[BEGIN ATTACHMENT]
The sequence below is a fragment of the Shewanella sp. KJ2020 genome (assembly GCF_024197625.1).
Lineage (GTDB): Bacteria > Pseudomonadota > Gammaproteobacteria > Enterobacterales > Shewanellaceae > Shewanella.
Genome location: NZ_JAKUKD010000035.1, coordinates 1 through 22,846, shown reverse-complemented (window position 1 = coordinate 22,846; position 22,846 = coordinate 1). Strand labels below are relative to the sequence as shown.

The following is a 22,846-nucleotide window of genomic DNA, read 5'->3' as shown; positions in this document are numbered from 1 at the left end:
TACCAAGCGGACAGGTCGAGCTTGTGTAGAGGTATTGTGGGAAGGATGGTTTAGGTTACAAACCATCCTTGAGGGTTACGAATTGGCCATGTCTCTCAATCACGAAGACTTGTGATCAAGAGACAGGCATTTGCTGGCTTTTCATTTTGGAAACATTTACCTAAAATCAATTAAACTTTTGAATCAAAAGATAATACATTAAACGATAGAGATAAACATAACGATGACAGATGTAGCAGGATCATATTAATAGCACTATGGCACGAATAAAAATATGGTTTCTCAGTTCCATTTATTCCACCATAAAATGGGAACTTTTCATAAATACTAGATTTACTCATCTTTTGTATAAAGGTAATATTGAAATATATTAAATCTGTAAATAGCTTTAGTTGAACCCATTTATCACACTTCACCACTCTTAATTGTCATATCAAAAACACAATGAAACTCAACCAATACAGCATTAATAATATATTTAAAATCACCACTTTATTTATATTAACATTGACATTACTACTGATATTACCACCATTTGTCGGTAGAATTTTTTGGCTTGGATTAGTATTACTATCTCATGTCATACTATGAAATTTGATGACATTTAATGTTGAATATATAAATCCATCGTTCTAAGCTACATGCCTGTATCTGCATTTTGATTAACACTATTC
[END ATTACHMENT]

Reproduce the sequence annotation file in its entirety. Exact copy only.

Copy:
The sequence below is a fragment of the Shewanella sp. KJ2020 genome (assembly GCF_024197625.1).
Lineage (GTDB): Bacteria > Pseudomonadota > Gammaproteobacteria > Enterobacterales > Shewanellaceae > Shewanella.
Genome location: NZ_JAKUKD010000035.1, coordinates 1 through 22,846, shown reverse-complemented (window position 1 = coordinate 22,846; position 22,846 = coordinate 1). Strand labels below are relative to the sequence as shown.

The following is a 22,846-nucleotide window of genomic DNA, read 5'->3' as shown; positions in this document are numbered from 1 at the left end:
TACCAAGCGGACAGGTCGAGCTTGTGTAGAGGTATTGTGGGAAGGATGGTTTAGGTTACAAACCATCCTTGAGGGTTACGAATTGGCCATGTCTCTCAATCACGAAGACTTGTGATCAAGAGACAGGCATTTGCTGGCTTTTCATTTTGGAAACATTTACCTAAAATCAATTAAACTTTTGAATCAAAAGATAATACATTAAACGATAGAGATAAACATAACGATGACAGATGTAGCAGGATCATATTAATAGCACTATGGCACGAATAAAAATATGGTTTCTCAGTTCCATTTATTCCACCATAAAATGGGAACTTTTCATAAATACTAGATTTACTCATCTTTTGTATAAAGGTAATATTGAAATATATTAAATCTGTAAATAGCTTTAGTTGAACCCATTTATCACACTTCACCACTCTTAATTGTCATATCAAAAACACAATGAAACTCAACCAATACAGCATTAATAATATATTTAAAATCACCACTTTATTTATATTAACATTGACATTACTACTGATATTACCACCATTTGTCGGTAGAATTTTTTGGCTTGGATTAGTATTACTATCTCATGTCATACTATGAAATTTGATGACATTTAATGTTGAATATATAAATCCATCGTTCTAAGCTACATGCCTGTATCTGCATTTTGATTAACACTATTC